Definition - What does Parivrtta Trikonasana mean?
Parivrtta trikonasana is a standing yoga asana that twists the body and demands balance and flexibility.
In this asana, the feet are positioned almost as in Virabhadrasana 1 (warrior one pose), with the back foot turned at about 45 degrees and both legs straight. The arms extend, and the body bends so that the hand corresponding with the back foot rests firmly on the inside or the outside of the lead foot. The torso twists so that the arm corresponding with the lead foot reaches to the sky, opening the chest and stretching the side body. This is then repeated on the opposite side.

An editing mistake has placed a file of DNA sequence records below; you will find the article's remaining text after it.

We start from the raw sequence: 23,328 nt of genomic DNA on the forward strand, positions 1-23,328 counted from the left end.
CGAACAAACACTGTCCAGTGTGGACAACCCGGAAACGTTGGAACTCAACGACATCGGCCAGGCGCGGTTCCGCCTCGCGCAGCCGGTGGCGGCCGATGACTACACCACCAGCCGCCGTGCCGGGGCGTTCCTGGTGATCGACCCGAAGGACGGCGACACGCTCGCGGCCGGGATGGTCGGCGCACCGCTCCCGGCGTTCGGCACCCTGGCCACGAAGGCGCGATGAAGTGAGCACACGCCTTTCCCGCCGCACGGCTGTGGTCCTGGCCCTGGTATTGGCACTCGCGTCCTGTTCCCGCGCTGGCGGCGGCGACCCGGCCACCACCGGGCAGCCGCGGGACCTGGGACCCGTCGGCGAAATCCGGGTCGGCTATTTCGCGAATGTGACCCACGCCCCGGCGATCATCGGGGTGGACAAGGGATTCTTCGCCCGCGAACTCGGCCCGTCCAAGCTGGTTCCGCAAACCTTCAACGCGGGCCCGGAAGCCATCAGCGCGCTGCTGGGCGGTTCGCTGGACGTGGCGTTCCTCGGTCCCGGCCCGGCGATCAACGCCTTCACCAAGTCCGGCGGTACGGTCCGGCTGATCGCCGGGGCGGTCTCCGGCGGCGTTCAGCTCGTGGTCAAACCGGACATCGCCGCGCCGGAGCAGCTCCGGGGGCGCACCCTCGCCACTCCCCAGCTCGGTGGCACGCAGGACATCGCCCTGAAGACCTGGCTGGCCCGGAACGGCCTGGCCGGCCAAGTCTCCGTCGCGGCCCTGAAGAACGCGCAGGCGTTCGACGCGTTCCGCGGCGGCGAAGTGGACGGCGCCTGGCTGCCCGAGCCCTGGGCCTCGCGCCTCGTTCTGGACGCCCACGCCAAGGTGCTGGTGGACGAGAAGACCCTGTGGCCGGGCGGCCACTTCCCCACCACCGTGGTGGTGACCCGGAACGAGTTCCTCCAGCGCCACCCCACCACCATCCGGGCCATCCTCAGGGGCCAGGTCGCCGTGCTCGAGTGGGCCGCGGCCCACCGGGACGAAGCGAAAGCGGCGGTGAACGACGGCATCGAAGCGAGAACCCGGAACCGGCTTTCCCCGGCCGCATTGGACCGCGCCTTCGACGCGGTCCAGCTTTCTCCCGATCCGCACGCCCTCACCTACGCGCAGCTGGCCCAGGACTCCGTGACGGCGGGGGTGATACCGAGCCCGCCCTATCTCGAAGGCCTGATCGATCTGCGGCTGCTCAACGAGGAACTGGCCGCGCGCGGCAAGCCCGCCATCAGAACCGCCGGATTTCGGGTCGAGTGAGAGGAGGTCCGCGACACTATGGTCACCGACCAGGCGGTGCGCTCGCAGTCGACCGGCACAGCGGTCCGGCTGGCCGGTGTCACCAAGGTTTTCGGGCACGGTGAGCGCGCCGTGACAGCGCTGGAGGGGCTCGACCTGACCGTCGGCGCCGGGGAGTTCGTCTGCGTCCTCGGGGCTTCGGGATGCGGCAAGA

The name for this asana comes from the Sanskrit parivrtta, meaning "revolve," trikona, meaning "triangle," and asana, meaning "posture." In English, it is called revolved triangle pose or twisted triangle pose.
Yogapedia explains Parivrtta Trikonasana
Parivrtta trikonasana is an advanced variation of trikonasana, or triangle pose. It is also related to parivrtta parsvakonasana (revolved side angle pose), in which the front leg is bent.
Traditionally, parivrtta trikonasana is believed to activate the svadisthana (spleen or sacral) chakra. By energizing this chakra, the pose opens the practitioner to creativity, pleasure, and feelings of self-worth and joy. It ignites passion, stokes the digestive fire, and can even help awaken kundalini.
Those lacking the flexibility or balance to practice the full expression of this pose may use a yoga block to support the arm reaching toward the ground.
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